These agreements have worked fairly well for many months, however recently several EU countries, namely Poland, Slovakia, and Hungary, have imposed bans on the transport of Ukrainian products. Slovakia bases their ban on the supposed detection of EU banned pesticides in grain, while Hungary uses the ban to exert political pressure on the EU. The Polish ban is a bit more tumultuous. As Poland is the major logistic hub for Ukrainian products coming into the EU, the ban severely hampers the ability to transport these products further, effectively locking them in Ukraine, which might lead to serious consequences. The ban itself was introduced due to ongoing protests and strikes of Polish farmers, who argued that the cheaper Ukrainian grain was undercutting them, leading to major loss in profits. Additionally, some of the Ukrainian grain was entering the market illegally, as it was labelled and sold as “technical” grain used for further production or as fuel, while in reality it was sold as food products to major Polish food companies.[viii] Some experts have stated that the label “technical grain” was invented ad hoc to bypass strict EU regulations on food products, thus allowing the grain to be swiftly and cheaply distributed on the Polish market. The ban imposed by the Polish government was probably meant to achieve two things. Firstly it granted the government time to properly address the issue while calling the public outrage, which it did. Several days later the ban was lifted as Polish officials met with an Ukrainian delegation and came to an agreement, which imposes strict control and overview on all Ukrainian food products, mainly grain, with special tracking beacons being installed on all Ukrainian transports.[ix] Secondly, the Polish government wanted to appease Polish farmers, in order to secure their votes in the upcoming parliamentary election, as without their support the ruling party might lose.[x] The ban was a result of internal Polish disputes, which were swiftly tackled and even used by the Polish government to improve its image. The withdrawal of the Polish ban might result in the lifting of the remaining bans in the coming days.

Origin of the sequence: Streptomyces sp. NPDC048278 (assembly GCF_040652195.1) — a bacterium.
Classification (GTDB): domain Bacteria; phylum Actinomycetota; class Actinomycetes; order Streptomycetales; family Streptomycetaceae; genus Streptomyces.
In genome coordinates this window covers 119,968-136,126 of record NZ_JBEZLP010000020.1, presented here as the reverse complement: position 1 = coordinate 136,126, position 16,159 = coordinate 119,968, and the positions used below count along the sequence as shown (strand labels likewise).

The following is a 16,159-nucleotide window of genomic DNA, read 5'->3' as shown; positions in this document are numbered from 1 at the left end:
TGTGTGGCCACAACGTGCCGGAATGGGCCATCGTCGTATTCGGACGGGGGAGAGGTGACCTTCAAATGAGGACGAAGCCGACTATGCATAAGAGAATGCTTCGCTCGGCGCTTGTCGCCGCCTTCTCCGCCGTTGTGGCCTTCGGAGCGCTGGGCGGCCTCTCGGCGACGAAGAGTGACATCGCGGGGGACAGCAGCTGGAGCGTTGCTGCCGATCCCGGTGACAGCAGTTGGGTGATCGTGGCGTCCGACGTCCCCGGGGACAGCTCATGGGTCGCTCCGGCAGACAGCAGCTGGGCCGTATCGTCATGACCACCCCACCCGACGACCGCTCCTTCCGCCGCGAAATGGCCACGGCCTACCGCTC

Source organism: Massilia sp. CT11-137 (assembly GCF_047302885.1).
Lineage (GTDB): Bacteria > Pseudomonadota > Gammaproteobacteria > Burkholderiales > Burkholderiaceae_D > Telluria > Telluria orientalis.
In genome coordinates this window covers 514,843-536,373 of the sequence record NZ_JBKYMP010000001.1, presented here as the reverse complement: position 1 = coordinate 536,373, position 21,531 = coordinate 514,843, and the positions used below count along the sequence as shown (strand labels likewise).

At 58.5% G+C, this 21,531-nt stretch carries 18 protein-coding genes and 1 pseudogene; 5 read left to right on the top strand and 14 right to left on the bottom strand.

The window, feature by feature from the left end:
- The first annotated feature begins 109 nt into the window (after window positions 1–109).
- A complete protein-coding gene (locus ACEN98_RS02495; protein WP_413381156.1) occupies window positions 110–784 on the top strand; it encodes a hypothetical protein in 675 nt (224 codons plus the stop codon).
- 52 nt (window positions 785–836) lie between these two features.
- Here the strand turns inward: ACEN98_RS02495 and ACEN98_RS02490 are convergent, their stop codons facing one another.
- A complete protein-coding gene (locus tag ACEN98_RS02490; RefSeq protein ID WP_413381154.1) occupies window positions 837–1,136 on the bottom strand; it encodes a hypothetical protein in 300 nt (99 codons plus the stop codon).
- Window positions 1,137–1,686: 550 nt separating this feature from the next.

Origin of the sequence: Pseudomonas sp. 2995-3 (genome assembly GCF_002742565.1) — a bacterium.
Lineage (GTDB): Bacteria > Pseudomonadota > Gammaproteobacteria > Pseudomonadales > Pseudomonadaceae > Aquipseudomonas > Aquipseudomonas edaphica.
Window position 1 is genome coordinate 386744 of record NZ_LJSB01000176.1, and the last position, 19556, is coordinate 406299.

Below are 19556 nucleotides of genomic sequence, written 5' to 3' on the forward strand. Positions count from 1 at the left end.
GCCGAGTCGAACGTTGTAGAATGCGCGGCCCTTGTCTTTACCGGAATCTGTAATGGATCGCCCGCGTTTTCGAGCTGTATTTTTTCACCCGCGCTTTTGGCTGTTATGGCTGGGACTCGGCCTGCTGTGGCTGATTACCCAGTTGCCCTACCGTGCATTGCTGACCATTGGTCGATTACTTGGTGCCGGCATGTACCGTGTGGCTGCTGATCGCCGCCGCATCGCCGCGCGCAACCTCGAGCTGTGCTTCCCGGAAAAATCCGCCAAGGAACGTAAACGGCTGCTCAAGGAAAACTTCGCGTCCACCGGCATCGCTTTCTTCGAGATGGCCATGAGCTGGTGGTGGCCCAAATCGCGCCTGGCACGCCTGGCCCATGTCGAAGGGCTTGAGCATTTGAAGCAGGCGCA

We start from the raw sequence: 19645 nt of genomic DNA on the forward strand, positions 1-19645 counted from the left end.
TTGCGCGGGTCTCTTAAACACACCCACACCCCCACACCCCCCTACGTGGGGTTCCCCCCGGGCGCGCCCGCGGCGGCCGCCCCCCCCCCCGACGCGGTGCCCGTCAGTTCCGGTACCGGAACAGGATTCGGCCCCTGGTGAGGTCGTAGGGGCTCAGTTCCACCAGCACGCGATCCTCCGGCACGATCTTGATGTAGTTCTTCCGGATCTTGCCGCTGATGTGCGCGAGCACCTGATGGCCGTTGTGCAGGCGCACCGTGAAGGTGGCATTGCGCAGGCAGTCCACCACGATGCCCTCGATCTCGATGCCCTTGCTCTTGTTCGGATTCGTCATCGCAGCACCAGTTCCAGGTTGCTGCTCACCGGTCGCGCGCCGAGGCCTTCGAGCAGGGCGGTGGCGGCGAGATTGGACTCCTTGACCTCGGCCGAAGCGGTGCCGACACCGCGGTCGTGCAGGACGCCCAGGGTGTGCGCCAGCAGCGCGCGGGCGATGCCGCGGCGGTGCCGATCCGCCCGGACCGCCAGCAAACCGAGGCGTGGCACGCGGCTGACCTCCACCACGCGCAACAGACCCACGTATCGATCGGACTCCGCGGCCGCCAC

The deliveries of Western aid to Ukraine continue. This week provided solid proof for the presence of new western gear in the hands of the armed forces of Ukraine. Polish PT-91 “Twardy” tanks, have been spotted during manoeuvre exercises in Ukraine, in total up to 60 of these vehicles were pledged to be delivered to Ukraine. US made Bradley IFVs have also been spotted during training with the Slovenian M-55S tanks (a modified and upgraded version of the T-55). The multiple pieces of footage showing these vehicles in training might indicate that they could take part in the upcoming Ukrainian counteroffensive.